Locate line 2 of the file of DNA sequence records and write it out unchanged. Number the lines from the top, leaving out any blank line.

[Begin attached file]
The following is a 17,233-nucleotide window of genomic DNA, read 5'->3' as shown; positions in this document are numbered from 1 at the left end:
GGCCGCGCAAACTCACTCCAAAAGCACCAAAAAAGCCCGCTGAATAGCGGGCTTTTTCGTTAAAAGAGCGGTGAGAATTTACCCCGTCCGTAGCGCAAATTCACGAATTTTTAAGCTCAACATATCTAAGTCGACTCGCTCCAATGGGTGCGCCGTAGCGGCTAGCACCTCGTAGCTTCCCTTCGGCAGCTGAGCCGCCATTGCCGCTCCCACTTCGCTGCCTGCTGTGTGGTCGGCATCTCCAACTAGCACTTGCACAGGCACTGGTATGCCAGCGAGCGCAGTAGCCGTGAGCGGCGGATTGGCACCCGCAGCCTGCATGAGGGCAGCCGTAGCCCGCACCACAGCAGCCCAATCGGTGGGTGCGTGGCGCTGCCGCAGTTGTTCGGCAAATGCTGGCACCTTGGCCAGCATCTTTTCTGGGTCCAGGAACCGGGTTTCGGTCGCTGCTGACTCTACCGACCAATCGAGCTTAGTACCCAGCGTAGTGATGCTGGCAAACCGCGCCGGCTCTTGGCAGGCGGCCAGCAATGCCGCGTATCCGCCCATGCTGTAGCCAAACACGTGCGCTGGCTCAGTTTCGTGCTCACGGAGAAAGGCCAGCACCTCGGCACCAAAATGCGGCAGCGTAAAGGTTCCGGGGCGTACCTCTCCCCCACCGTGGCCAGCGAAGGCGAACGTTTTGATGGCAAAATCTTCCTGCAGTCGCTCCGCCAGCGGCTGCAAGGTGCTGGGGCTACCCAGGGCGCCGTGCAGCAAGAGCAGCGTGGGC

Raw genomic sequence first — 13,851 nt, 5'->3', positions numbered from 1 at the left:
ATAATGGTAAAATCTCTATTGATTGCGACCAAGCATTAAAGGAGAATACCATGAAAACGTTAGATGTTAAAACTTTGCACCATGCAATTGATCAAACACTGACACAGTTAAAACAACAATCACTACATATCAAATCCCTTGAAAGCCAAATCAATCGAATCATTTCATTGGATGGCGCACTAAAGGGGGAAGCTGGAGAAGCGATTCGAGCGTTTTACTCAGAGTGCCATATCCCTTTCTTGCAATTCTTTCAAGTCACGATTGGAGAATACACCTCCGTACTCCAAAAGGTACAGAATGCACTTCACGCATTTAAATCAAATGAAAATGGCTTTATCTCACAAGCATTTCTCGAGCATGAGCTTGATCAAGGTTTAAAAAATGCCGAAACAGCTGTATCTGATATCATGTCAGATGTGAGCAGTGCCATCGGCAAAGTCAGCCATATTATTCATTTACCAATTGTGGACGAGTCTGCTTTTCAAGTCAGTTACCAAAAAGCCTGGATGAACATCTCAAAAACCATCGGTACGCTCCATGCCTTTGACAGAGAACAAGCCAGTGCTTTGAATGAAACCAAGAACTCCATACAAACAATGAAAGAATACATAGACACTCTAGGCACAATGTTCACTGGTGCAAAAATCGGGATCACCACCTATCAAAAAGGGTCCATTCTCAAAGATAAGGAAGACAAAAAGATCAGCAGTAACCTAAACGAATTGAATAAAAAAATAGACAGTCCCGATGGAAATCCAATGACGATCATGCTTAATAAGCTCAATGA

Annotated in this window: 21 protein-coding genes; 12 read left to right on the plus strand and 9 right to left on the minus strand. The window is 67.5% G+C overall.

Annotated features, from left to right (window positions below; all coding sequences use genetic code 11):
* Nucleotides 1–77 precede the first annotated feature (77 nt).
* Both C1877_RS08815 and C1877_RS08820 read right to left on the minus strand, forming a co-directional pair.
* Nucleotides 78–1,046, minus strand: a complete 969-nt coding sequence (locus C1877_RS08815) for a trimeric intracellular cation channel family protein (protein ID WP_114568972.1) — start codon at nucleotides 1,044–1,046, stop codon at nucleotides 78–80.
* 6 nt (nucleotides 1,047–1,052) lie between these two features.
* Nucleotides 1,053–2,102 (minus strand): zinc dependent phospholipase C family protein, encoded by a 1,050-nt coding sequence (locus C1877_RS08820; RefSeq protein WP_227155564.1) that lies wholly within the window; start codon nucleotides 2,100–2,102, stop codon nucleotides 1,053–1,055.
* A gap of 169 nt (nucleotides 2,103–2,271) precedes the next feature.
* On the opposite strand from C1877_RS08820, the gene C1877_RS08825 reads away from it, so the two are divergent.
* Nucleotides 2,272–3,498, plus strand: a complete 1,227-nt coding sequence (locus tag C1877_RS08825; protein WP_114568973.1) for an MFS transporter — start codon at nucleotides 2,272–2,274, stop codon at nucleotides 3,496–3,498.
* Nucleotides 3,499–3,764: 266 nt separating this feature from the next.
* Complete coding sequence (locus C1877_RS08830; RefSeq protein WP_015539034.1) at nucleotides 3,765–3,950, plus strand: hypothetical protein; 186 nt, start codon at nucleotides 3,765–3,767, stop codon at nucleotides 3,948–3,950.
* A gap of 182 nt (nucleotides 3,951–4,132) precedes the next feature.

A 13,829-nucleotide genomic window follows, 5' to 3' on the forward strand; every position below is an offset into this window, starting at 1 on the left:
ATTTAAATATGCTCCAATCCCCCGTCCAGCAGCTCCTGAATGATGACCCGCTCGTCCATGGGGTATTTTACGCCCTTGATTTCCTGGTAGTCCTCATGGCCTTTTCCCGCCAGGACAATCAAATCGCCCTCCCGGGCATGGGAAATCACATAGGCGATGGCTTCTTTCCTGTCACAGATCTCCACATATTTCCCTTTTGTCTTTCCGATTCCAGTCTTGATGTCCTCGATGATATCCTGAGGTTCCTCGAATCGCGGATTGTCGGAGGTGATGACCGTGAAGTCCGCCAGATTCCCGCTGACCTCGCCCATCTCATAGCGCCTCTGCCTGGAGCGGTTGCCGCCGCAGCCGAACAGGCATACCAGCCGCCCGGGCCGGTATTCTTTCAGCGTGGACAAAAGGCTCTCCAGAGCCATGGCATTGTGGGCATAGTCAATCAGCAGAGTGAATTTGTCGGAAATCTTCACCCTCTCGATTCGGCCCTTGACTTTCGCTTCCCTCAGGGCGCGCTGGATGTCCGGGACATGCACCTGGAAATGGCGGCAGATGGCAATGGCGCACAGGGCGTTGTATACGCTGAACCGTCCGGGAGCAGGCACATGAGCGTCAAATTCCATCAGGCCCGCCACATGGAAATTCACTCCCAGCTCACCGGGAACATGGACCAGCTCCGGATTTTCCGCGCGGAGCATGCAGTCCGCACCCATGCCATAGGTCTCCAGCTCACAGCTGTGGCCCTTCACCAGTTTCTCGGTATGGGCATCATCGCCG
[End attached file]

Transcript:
GGCCGCGCAAACTCACTCCAAAAGCACCAAAAAAGCCCGCTGAATAGCGGGCTTTTTCGTTAAAAGAGCGGTGAGAATTTACCCCGTCCGTAGCGCAAATTCACGAATTTTTAAGCTCAACATATCTAAGTCGACTCGCTCCAATGGGTGCGCCGTAGCGGCTAGCACCTCGTAGCTTCCCTTCGGCAGCTGAGCCGCCATTGCCGCTCCCACTTCGCTGCCTGCTGTGTGGTCGGCATCTCCAACTAGCACTTGCACAGGCACTGGTATGCCAGCGAGCGCAGTAGCCGTGAGCGGCGGATTGGCACCCGCAGCCTGCATGAGGGCAGCCGTAGCCCGCACCACAGCAGCCCAATCGGTGGGTGCGTGGCGCTGCCGCAGTTGTTCGGCAAATGCTGGCACCTTGGCCAGCATCTTTTCTGGGTCCAGGAACCGGGTTTCGGTCGCTGCTGACTCTACCGACCAATCGAGCTTAGTACCCAGCGTAGTGATGCTGGCAAACCGCGCCGGCTCTTGGCAGGCGGCCAGCAATGCCGCGTATCCGCCCATGCTGTAGCCAAACACGTGCGCTGGCTCAGTTTCGTGCTCACGGAGAAAGGCCAGCACCTCGGCACCAAAATGCGGCAGCGTAAAGGTTCCGGGGCGTACCTCTCCCCCACCGTGGCCAGCGAAGGCGAACGTTTTGATGGCAAAATCTTCCTGCAGTCGCTCCGCCAGCGGCTGCAAGGTGCTGGGGCTACCCAGGGCGCCGTGCAGCAAGAGCAGCGTGGGC